House bubble
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Not every estate is a windfall for beneficiaries. Some estates are insolvent, with more debts than assets. In such situations, what should an executor do—and more importantly, not do?

Landmines all over

“There are landmines all over the place,” says Mike Beishuizen, founder at Westcoast Wills & Estates in North Vancouver, who previously worked with the province’s Public Guardian and Trustee. “Instead of just sending creditors money, all of a sudden they’re involved in the process.”

That can make even the most straightforward decisions a source of conflict with creditors. “The executor has to be very careful about what’s an estate expense properly payable out of the estate—they could be contested by these creditors who have to sign off on everything.”

Beishuizen offers a hypothetical example of an estate with real estate: “Can you hire a cleaning company to come in, clean up the mess and remove all the property? Yes, because that’s a proper estate expense. But can you pay someone to repaint the place?” he asks. “When creditors review the accounting at the end of the process, they could say: ‘What’s that $5,000 bill for painting? I’m not going to allow that. That’s my money you’re paying out to this painter.’”

Before paying creditors, executors must classify and organize estate debts according to their assigned legislative priority (see “Payment for insolvent estates”) and follow that official priority to the letter.

As Beishuizen explains, executors cannot negotiate individually with creditors who pester them, nor can they cut deals with creditors who are willing to receive smaller payment in exchange for quicker payment. “You have to pay all of the same class [of creditors] the same,” he says. “So if it works out that there’s enough to pay 80% of these claims, then you have to pay 80% of each claim. Or else one of the creditors could sue.”

Nobody’s happy

David Mifsud, founding partner of George Street Law Group in Hamilton, Ont., says that while an executor’s actual administrative duties are the same whether an estate has no assets or a billion dollars, the executor’s job is much more difficult with insolvent estates.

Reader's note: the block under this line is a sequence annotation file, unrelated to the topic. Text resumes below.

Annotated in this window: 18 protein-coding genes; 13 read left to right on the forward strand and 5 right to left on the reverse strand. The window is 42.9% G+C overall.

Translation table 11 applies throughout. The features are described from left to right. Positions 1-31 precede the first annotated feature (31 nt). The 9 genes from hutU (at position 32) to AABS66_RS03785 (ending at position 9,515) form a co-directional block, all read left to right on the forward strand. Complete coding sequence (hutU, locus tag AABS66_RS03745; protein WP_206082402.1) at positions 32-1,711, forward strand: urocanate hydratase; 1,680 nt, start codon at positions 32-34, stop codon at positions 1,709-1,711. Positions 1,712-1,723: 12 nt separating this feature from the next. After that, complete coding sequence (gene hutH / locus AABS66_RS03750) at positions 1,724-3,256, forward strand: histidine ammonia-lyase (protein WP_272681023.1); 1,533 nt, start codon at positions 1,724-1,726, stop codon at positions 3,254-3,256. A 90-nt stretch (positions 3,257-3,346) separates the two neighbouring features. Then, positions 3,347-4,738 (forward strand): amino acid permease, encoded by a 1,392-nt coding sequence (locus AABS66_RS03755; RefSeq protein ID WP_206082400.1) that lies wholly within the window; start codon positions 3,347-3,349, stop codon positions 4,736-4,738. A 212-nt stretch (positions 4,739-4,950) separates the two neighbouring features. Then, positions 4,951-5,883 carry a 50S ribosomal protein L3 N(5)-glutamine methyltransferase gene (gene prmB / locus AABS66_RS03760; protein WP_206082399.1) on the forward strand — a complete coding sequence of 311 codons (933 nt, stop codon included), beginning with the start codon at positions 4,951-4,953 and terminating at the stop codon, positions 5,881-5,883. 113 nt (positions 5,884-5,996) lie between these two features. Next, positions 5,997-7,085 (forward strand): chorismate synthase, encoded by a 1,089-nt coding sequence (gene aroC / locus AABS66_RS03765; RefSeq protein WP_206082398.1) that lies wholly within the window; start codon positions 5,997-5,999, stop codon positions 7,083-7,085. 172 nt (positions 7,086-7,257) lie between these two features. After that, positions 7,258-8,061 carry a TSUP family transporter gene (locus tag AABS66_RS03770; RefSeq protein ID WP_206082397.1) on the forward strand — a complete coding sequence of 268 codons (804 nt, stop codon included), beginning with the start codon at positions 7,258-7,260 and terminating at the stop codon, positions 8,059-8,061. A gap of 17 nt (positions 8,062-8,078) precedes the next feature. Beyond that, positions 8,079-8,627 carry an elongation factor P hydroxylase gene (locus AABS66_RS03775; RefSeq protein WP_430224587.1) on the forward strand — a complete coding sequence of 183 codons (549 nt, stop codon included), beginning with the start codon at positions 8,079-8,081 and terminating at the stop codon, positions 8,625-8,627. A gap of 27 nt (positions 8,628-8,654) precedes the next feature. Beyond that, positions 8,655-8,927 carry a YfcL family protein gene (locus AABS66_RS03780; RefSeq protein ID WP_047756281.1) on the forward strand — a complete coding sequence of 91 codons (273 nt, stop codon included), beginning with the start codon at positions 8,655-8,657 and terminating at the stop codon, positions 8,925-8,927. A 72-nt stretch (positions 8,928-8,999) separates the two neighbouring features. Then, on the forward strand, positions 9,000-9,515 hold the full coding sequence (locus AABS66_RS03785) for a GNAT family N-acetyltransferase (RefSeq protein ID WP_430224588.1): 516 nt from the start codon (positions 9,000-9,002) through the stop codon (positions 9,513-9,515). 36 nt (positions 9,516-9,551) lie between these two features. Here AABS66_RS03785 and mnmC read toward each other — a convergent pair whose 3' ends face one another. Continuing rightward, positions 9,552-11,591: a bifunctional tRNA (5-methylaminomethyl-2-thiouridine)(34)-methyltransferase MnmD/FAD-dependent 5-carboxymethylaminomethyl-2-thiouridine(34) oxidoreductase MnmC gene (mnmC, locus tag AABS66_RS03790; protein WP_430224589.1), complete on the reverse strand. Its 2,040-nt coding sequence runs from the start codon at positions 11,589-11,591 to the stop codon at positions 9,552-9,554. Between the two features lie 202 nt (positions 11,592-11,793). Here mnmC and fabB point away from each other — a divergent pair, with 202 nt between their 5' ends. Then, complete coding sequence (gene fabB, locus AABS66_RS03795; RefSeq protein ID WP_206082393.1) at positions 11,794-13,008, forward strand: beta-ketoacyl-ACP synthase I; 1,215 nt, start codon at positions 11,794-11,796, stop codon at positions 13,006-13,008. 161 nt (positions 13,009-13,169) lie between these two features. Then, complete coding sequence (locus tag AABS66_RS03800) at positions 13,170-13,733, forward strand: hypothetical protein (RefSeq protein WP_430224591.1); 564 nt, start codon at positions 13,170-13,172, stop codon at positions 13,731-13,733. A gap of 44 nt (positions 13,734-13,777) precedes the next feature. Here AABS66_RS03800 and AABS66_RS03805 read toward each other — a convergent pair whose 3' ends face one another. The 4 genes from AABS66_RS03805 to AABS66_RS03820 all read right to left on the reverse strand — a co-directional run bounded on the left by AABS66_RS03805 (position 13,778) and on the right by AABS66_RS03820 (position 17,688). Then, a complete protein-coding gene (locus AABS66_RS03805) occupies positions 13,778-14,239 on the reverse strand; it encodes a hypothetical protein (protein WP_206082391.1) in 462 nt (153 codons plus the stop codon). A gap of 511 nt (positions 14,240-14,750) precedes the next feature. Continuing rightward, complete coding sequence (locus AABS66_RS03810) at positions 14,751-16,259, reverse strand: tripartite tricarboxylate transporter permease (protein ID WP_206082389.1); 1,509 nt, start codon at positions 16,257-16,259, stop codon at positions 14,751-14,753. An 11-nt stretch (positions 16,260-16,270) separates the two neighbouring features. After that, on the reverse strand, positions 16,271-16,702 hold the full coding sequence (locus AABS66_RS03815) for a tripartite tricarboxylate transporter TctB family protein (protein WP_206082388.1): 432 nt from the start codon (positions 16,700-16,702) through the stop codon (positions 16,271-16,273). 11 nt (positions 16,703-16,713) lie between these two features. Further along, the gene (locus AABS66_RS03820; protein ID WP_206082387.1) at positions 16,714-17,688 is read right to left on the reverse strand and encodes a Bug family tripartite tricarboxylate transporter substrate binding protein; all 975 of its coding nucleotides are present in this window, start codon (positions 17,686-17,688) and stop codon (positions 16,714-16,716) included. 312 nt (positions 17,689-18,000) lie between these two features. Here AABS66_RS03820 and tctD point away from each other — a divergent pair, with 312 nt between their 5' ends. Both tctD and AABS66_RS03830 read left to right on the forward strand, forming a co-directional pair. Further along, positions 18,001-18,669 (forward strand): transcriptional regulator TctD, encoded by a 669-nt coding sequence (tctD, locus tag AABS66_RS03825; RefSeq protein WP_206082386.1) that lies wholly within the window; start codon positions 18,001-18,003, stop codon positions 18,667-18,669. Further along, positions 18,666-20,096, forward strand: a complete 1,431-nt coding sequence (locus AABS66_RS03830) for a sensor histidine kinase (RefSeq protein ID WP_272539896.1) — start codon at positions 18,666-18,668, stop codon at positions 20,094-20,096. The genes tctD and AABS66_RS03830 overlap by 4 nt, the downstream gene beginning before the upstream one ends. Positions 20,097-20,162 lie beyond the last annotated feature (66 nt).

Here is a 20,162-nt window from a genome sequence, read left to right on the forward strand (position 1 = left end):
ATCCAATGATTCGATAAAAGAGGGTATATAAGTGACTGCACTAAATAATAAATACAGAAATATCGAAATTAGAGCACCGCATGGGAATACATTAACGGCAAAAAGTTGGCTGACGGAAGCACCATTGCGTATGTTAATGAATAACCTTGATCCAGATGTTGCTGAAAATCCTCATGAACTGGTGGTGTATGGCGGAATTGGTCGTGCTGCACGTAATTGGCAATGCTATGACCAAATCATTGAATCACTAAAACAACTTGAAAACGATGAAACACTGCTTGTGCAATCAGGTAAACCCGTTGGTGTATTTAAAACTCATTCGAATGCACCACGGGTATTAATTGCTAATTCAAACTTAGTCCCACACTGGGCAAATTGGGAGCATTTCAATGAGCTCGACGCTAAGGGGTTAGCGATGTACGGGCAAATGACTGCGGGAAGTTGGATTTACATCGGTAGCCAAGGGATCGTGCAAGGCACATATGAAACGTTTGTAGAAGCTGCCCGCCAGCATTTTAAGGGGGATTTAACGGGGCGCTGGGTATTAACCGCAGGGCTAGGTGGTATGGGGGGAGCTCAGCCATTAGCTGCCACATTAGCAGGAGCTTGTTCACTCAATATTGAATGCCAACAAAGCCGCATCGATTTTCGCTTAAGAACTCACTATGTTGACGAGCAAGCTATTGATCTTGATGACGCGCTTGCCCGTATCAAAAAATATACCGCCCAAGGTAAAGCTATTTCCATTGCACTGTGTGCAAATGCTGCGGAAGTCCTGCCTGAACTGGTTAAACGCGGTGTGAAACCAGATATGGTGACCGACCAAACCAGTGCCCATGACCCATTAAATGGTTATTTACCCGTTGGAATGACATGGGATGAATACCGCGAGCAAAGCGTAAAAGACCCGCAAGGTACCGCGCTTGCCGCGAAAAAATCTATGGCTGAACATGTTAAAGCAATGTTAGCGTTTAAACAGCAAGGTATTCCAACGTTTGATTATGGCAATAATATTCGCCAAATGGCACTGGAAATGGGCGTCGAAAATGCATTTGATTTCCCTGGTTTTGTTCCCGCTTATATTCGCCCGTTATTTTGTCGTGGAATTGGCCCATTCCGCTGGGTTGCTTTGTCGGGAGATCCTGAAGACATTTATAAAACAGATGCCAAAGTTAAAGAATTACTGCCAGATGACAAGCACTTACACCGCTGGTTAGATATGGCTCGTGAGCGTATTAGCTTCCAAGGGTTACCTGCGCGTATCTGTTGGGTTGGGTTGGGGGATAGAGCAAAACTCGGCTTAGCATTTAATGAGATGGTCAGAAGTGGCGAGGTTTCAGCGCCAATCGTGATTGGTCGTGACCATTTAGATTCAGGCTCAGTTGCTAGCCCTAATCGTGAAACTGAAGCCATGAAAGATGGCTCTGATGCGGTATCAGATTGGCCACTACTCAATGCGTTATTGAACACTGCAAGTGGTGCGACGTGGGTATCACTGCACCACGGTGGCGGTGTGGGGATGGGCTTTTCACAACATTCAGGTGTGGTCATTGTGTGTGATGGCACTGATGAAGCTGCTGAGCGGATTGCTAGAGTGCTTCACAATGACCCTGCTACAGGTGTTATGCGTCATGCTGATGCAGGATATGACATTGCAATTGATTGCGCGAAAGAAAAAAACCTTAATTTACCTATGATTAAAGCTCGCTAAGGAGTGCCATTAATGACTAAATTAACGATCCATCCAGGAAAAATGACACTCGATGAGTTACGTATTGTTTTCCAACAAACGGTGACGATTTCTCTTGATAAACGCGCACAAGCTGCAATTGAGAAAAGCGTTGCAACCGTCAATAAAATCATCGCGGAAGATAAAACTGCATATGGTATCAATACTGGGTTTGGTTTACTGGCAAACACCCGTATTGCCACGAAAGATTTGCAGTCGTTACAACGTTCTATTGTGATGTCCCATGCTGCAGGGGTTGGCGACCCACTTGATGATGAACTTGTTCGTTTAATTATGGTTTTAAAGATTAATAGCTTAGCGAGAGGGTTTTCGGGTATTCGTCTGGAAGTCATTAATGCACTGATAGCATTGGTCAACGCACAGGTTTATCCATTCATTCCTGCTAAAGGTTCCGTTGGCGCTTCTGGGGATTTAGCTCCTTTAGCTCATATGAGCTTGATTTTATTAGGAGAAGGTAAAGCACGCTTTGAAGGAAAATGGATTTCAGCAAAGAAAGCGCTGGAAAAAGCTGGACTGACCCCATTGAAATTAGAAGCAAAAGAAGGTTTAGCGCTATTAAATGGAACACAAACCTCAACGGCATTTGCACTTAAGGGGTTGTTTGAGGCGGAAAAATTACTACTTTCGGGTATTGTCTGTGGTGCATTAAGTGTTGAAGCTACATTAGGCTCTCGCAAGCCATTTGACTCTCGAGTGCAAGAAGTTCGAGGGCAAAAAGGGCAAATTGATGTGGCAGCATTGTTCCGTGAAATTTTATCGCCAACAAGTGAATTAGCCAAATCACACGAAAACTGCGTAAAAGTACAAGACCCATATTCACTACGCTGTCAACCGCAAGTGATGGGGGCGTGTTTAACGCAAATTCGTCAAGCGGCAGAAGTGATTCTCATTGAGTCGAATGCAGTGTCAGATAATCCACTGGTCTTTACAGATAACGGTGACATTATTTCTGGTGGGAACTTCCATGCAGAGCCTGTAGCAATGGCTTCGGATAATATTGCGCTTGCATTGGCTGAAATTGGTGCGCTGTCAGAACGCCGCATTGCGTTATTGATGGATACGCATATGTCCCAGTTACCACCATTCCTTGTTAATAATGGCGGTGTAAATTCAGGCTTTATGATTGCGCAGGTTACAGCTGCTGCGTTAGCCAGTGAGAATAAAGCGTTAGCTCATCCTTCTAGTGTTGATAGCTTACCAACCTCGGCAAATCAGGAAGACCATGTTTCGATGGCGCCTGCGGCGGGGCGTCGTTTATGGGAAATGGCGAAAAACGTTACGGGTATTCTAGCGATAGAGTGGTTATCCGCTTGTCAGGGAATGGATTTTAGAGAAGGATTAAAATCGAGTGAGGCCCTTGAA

“There are more decisions to make,” he says. “You immediately need to apply more attention to who the creditors are, assessing what their debt is [and] where it would rank in priority of payment.”

That can cause stress for executors when informing creditors or beneficiaries that they’re going to get less than they expected. “Nobody’s happy with you,” he says.

Executors must fight the inclination to get the job done as quickly as possible. “You really want to get a lay of the land, and figure out what the assets and the debts are before you start paying things out,” Mifsud says. “If you’ve paid out an unsecured creditor in full and now you can’t pay out a secured creditor, that can expose [you] to liability.”

That’s why Mifsud says professional advice is a must. “There’s no rulebook that an executor can just pop out on how to deal with an insolvent estate and just check off the steps as you go.”

Given that legal fees are typically considered a reasonable expense for executors to pay—even if the estate is insolvent—most people prefer to pay a lawyer rather than expose themselves to liability, he says.

Payment for insolvent estates

The exact order depends on the province in which the estate is domiciled, so this should be viewed as a general list:

  1. Secured creditors—debts held against specific assets, or a class of assets (mortgages or car loans, for example). Because these debts are held against specific assets, pro-rating is not necessary (see point 6, below).
  2. Funeral expenses—note that these expenses must be reasonable.
  3. Estate administration expenses—payments to executors, lawyers and other professionals involved with administering the estate. In theory, executors could be personally liable for such expenses if paying them makes it impossible to pay secured creditors or funeral expenses (although this would be very rare in practice).
  4. Debts with legislative priority—these differ considerably from province to province, but may include child maintenance, rent, wages owed to employees, employment insurance, municipal taxes and other debts.
  5. Taxes—in some provinces (e.g., Ontario) there is ambiguity about whether federal tax receives priority over other unsecured creditors.
  6. Unsecured creditors—all other debts owed by the estate. Executors are required to treat unsecured creditors equally, and pro-rate payments for all debts.